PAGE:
Can the EZ steer be added with the upper primary fairing in place? Hoping to not have to strip every piece of front plastic.

Thanks,
John
For sure. I just jacked mine under engine and set on blocks.


Also, I was re-reading my post above, and realized I made a very slight mistake. The extensions added will not diminish trail reduction as I stated earlier, they actually will add to trail reduction a hair if anything due to the new angle of the fork tubes being 4.5 or 6 degrees askew of stem steering axis line now.
 

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Cool, thanks. Did you remove the top shelter cover?
No, Just the single narrow strip that cover stem area from the top shelter to ignition key areas.


You can see in pics, I covered windshield, maybe padded it too (was in 2004) and pulled a bungi cord across to hold handle bar up towards it. My "patio" was open then so I covered trike rear for the time I was working. I pulled it apart one afternoon, put together next morning. I made a stem nut socket tool from old ($1 maybe at a flea market-antique shop, instructions all over the net and this site) socket, used it to torque nut with.


I made a long punch from 1/2" rod to knock lower bearing race out, alternating around it from above so as to not damage stem tube of trike frame. Just use small whacks with hammer, slow is good. You'll get a new lower race in kit.


I did slip new upper & lower fork bushings and fork seals in place.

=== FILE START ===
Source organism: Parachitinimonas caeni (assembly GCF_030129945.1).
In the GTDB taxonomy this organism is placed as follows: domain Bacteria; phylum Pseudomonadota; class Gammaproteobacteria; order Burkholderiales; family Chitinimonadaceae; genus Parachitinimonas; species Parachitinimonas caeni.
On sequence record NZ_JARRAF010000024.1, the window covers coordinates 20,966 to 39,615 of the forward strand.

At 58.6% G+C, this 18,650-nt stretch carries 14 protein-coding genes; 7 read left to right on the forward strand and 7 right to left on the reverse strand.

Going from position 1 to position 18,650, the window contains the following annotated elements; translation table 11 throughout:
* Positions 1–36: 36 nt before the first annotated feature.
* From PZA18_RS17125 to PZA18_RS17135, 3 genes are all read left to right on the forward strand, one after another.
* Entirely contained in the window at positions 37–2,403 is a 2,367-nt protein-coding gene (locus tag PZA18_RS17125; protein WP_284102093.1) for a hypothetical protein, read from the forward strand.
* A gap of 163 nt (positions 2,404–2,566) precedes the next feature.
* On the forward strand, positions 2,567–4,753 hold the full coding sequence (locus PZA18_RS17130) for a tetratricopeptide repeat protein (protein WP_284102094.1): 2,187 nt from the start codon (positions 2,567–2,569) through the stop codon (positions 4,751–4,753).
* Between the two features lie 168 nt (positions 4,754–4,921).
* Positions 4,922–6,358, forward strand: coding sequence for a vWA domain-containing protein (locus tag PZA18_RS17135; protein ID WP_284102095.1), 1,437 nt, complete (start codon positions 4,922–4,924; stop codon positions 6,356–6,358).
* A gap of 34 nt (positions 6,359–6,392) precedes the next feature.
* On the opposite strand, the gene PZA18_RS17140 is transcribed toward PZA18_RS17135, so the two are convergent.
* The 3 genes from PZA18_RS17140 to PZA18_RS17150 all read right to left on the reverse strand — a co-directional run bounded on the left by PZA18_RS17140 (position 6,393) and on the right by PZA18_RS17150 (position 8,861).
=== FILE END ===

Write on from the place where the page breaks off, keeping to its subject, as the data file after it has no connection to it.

I also set fork tubes (with extensions) so top of steel tube (joint line of extension / tube) was about 1/8" up into lower side of top triple tree. As a result, top tip end of extension sits about 1/8" proud of top tree top surface. Not really needed maybe, as aluminum extensions have male threads that go into top of steel tubes and are near solid, but it's just how I do things. Tip, when putting extensions on top of fork springs, drop the shaft end of a Philips screw driver down hole in extension to keep extension from sliding off spring, it'll help you. Remove Philips SD then.


I used coat hanger wire hooks to hold calipers up so as not have them hanging on hoses.


If …. after putting it all together.... you do decide to try other springs, all you need to do is jack front wheel up off floor, blocks in place under engine, loosen top tree fork clamp bolts, slowly remove just extension, and leave tubes in place. I use a 1/2" drive speed wrench (looks like crank), socket, and a 2x4 piece across my chest with recess for end of wrench, stand on food pegs, etc and press with my weight while slowly remove extensions.
Extensions have holes in the center so to change just fork oil only, just drain and remove fork caps, leave extensions alone then.


With the 11-1112 springs the trike sits up very well, not "at" but "nearly at" top of fork travel. Springs and the 7.5 wt (50/50 mix of 5wgt & 10 wgt) fork oil sure ride good. Springs are only slightly smaller OD, so they are a looser fit in fork tubes. I always put close coils down so they are immersed in fork oil and I hear less noise as closer coils stack up under compression.


Good luck. Lots of fork threads here.:wink2:
 

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Now, for another twist...

My front end is 2" lower than a stock Wing. But, not by design.

I reached out to the manufacturer to ask if they altered the fork length, and was told "no". The 2" sag on my front end is just old age.

I need to bring the springs up to snuff, and then re-evaluate the trike ride to see if I actually need/want to install the rake kit. Right now, I'm riding this thing with a wonky suspension.

With that in mind, which springs would you recommend? Would it be detrimental to install the Progressive #11-1112 without the rake kit?

Or, is this one of those situations where I just need to bite the bullet, and install standard Progressive replacements, and then change to Progressive #11-1112 if/when I decide to install a rake kit?

Thanks.